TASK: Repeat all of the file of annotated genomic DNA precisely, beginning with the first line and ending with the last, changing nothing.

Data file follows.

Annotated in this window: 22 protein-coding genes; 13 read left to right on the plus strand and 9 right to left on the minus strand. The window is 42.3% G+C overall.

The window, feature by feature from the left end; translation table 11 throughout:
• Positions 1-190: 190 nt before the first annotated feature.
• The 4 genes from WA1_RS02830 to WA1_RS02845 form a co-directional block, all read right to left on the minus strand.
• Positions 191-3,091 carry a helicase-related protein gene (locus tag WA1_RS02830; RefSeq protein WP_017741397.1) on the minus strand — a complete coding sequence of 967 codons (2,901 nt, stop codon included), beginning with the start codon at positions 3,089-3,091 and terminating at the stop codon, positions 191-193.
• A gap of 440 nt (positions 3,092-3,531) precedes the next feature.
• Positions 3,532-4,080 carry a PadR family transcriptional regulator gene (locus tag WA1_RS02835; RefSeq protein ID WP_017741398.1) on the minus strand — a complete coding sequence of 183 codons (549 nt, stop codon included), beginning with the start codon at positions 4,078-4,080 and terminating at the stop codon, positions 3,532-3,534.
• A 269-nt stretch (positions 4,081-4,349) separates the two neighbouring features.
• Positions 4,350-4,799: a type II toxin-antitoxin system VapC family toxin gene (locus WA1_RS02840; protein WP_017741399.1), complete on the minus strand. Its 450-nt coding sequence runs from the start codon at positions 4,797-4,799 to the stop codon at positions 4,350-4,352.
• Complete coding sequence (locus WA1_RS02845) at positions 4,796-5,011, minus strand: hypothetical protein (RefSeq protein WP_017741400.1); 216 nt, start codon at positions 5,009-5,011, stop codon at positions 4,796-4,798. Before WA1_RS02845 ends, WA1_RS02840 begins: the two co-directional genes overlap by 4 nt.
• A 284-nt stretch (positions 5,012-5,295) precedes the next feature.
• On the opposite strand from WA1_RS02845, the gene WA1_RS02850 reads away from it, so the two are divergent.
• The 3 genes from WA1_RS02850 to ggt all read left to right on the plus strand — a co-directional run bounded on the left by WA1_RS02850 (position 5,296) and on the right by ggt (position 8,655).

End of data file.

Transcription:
Annotated in this window: 22 protein-coding genes; 13 read left to right on the plus strand and 9 right to left on the minus strand. The window is 42.3% G+C overall.

The window, feature by feature from the left end; translation table 11 throughout:
• Positions 1-190: 190 nt before the first annotated feature.
• The 4 genes from WA1_RS02830 to WA1_RS02845 form a co-directional block, all read right to left on the minus strand.
• Positions 191-3,091 carry a helicase-related protein gene (locus tag WA1_RS02830; RefSeq protein WP_017741397.1) on the minus strand — a complete coding sequence of 967 codons (2,901 nt, stop codon included), beginning with the start codon at positions 3,089-3,091 and terminating at the stop codon, positions 191-193.
• A gap of 440 nt (positions 3,092-3,531) precedes the next feature.
• Positions 3,532-4,080 carry a PadR family transcriptional regulator gene (locus tag WA1_RS02835; RefSeq protein ID WP_017741398.1) on the minus strand — a complete coding sequence of 183 codons (549 nt, stop codon included), beginning with the start codon at positions 4,078-4,080 and terminating at the stop codon, positions 3,532-3,534.
• A 269-nt stretch (positions 4,081-4,349) separates the two neighbouring features.
• Positions 4,350-4,799: a type II toxin-antitoxin system VapC family toxin gene (locus WA1_RS02840; protein WP_017741399.1), complete on the minus strand. Its 450-nt coding sequence runs from the start codon at positions 4,797-4,799 to the stop codon at positions 4,350-4,352.
• Complete coding sequence (locus WA1_RS02845) at positions 4,796-5,011, minus strand: hypothetical protein (RefSeq protein WP_017741400.1); 216 nt, start codon at positions 5,009-5,011, stop codon at positions 4,796-4,798. Before WA1_RS02845 ends, WA1_RS02840 begins: the two co-directional genes overlap by 4 nt.
• A 284-nt stretch (positions 5,012-5,295) precedes the next feature.
• On the opposite strand from WA1_RS02845, the gene WA1_RS02850 reads away from it, so the two are divergent.
• The 3 genes from WA1_RS02850 to ggt all read left to right on the plus strand — a co-directional run bounded on the left by WA1_RS02850 (position 5,296) and on the right by ggt (position 8,655).